“Never Forget ’84” … why is this a part of the Sikh narrative? It is only recently when I have thought about how absurd this phrase is. Why do we have to reiterate to not forget that the Sikh’s holiest place of worship was covered in corpses and blood? Why do we have to constantly remind ourselves to not forget the time when the Indian Government decided to show complete disregard for human life whilst they pursued ‘terrorists’ within the Darbar Sahib complex?

It is because the Sikh community have not fully processed the extent of loss that was experienced in 1984 and so 30 years later we are chanting phrases like “Never Forget ’84” to keep the mere memory of the occurrence alive. Applying the trauma theory and Freud’s distinction between melancholia and mourning, it seems the majority of the Sikh community are still in a state of shock and are unable to fully begin their process of mourning. Melancholia is described as this state in which one acknowledges that a loss has taken place but is unable to fully recognise the nature of the loss and begin to accept it.

During and after the attack, the Indian Government justified the attack as a necessary intervention in the interests of the nation. Now consider a civilian that has just witnessed soldiers shooting at point blank rage, killing thousands of innocent worshippers including young children and performing some of the worst human rights abuses, only to be told afterwards that it was all a necessary operation to keep the country safe from ‘terrorists’. This sense of justification removes the civilian’s ability to actually react to the occurrence. They have just witnessed some of the worst inhumane acts take place, but then told mechanically, it was all necessary, almost expected. This is where the problem lies: Freud talks of mourning as being the positive process of an acceptance of a loss but these victims still have to validate their grief, disallowing any mourning to actually take place.

This is why phrases like ‘Never Forget ’84’ have become part of the Sikh narrative; a sign of the Sikh community battling against the casual tone of the authority that treat it as something with no significance. The Sikh community absurdly has to remember and convince themselves that despite what the Government say there is no justification for what happened during the invasion into the Darbar Sahib complex. These are the signs of an attacked Sikh psyche. The Government did not simply attack the Sikhs physically, but Operation Bluestar served as a huge psychological blow. They managed to turn revolutionary spirits into everyday, vulnerable victims. 30 years later, this victim mentality has not left the community. 30 years later, the community are still holding annual remembrance marches as a form of working through communal trauma, as a way of everybody coming together to acknowledge that there is a common loss and a feeling of desire to help bring closure to this dark part of Sikh history.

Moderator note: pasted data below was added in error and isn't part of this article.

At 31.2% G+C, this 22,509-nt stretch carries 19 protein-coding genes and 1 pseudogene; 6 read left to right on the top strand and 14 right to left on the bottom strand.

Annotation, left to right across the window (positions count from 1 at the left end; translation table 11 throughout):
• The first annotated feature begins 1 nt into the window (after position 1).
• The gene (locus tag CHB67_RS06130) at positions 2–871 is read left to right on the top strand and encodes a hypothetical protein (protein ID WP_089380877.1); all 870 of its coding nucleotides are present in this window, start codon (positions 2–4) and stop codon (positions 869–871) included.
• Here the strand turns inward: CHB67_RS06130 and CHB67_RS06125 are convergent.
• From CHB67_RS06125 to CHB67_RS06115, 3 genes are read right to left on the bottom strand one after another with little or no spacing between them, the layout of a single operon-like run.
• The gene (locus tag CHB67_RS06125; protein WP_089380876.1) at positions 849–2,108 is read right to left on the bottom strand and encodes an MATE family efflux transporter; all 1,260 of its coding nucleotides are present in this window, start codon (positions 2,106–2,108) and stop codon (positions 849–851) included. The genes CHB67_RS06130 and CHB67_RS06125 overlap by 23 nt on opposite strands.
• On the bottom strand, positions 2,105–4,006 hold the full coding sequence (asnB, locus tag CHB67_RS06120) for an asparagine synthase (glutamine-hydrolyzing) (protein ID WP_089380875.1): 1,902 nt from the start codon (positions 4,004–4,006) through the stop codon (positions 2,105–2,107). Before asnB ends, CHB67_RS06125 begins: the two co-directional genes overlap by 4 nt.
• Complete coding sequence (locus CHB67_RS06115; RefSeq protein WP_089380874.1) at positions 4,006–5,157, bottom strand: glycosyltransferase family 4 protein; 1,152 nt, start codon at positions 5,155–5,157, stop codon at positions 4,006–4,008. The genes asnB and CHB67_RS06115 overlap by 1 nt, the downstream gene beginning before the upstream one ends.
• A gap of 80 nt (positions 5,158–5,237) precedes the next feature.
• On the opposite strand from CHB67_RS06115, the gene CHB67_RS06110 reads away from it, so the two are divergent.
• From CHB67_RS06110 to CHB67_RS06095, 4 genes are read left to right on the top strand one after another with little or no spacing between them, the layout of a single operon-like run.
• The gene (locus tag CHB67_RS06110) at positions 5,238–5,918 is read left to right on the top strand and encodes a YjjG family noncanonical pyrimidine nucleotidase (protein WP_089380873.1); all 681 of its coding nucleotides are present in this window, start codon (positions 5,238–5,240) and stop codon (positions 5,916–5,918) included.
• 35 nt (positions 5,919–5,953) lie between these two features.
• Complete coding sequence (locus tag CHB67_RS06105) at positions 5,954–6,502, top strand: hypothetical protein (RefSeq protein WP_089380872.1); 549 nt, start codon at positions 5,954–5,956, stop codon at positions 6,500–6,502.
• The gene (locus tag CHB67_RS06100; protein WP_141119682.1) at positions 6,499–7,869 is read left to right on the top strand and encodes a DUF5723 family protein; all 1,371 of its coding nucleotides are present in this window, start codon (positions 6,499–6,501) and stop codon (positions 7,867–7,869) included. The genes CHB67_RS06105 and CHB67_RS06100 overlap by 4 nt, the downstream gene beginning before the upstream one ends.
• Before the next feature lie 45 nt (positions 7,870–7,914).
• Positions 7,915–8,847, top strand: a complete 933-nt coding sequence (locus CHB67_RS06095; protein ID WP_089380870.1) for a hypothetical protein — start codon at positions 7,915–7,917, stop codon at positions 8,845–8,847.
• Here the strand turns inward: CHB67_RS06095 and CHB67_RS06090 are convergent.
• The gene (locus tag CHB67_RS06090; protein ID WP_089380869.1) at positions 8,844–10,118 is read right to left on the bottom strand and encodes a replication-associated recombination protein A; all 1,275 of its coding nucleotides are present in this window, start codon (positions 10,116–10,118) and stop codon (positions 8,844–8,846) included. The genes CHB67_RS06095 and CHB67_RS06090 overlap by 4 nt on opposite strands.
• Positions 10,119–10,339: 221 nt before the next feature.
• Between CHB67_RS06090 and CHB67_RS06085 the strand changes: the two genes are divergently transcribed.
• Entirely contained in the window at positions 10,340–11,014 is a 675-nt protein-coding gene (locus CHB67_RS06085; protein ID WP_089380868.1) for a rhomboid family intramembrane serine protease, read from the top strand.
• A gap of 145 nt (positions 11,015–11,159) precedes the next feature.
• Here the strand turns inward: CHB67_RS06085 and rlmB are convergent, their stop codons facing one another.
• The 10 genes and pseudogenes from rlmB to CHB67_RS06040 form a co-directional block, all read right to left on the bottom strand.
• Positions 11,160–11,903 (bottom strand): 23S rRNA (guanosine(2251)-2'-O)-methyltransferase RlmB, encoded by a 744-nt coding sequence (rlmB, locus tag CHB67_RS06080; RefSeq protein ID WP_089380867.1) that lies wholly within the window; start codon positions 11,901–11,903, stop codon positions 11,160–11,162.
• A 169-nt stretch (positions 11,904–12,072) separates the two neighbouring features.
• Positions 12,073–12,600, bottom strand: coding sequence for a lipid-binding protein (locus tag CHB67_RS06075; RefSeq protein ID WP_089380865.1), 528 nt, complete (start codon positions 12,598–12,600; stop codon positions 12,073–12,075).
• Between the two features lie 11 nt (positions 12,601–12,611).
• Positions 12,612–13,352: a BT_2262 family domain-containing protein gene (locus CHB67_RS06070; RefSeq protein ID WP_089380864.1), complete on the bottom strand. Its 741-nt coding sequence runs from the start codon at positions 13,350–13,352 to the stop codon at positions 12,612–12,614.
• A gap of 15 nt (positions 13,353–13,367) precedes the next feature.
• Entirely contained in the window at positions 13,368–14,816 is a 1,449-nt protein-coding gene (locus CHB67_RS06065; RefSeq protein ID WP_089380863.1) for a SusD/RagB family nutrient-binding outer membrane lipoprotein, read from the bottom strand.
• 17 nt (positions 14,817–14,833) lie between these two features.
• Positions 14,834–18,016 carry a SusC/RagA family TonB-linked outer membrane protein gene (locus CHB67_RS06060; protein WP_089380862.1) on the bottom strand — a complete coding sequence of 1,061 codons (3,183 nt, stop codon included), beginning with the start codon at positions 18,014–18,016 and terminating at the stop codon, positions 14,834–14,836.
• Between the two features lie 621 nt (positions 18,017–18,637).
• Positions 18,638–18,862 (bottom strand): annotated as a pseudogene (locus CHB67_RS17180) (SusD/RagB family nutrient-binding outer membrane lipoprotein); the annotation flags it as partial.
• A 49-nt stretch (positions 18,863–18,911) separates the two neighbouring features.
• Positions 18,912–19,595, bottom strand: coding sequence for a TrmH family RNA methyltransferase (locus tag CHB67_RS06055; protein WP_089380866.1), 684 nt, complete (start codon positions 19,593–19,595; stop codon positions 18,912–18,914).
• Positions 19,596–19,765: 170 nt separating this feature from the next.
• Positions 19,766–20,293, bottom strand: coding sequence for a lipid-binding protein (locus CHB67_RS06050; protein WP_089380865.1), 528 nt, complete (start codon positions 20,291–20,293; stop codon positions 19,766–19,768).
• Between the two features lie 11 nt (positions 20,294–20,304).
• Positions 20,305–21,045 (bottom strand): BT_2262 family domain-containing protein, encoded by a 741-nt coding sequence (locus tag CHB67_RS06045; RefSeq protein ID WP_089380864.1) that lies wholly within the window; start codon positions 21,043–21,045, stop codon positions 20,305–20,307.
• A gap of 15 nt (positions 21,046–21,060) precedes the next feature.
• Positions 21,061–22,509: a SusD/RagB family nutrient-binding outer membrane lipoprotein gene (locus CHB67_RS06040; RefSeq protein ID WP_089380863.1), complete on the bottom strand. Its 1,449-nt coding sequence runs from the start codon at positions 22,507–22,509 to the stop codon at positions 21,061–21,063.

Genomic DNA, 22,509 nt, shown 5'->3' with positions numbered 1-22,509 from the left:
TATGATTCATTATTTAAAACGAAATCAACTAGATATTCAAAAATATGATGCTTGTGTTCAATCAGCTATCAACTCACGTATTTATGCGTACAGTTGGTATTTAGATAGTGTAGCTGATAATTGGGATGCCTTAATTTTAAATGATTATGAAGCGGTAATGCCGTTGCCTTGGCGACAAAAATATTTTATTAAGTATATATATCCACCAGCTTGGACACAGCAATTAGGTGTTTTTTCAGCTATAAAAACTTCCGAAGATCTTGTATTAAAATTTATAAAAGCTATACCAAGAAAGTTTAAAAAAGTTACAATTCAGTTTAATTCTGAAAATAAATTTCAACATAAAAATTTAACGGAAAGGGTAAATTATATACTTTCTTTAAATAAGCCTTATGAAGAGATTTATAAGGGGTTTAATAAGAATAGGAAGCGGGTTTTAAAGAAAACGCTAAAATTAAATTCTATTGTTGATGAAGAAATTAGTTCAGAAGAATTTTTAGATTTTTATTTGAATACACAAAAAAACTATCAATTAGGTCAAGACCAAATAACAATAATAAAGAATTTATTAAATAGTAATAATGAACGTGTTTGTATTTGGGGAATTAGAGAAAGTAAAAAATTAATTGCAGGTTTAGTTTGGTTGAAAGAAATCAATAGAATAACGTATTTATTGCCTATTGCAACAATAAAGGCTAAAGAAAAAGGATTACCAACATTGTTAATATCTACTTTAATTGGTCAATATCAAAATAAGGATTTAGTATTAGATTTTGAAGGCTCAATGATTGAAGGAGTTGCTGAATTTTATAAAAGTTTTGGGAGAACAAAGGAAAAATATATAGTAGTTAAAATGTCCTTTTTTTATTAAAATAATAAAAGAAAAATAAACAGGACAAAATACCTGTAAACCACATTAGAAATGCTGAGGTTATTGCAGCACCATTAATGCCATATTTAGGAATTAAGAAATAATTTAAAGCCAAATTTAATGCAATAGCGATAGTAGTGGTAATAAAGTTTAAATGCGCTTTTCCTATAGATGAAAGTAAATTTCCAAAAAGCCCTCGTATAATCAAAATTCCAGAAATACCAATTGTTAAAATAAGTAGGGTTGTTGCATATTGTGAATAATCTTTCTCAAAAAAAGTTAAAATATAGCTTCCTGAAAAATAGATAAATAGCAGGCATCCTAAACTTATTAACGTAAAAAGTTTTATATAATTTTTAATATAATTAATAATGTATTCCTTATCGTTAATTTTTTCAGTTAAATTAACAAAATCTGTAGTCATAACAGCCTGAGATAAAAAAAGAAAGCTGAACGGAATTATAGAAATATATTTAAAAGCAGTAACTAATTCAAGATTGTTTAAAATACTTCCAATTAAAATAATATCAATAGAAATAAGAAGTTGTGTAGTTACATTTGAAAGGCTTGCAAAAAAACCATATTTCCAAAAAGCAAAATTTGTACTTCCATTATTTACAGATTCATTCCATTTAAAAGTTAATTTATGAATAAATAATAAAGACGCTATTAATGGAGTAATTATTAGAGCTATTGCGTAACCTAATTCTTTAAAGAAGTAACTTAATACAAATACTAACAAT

It is time to look back at this occurrence; not as victims but as empowered individuals who can bring about justice, who can educate people about what happened, who can in the end bring closure. It’s about time that we look back to the revolutionary-charged individuals like Sant Jarnail Singh Ji Bhindranwale and see why the Sikh community became something to fear before 1984? It’s time to look back into that part of history with a different perspective and tap into that high-spirited energy from before 1984 and then move towards our responsibility as the voice of the victims to deliver truth and justice.

I say it is time to contribute to a shifting narrative, from ‘Never Forget 84’ & ‘We Want Justice’, to ‘I remember the Sikh Genocide’ & ‘We will get Justice’.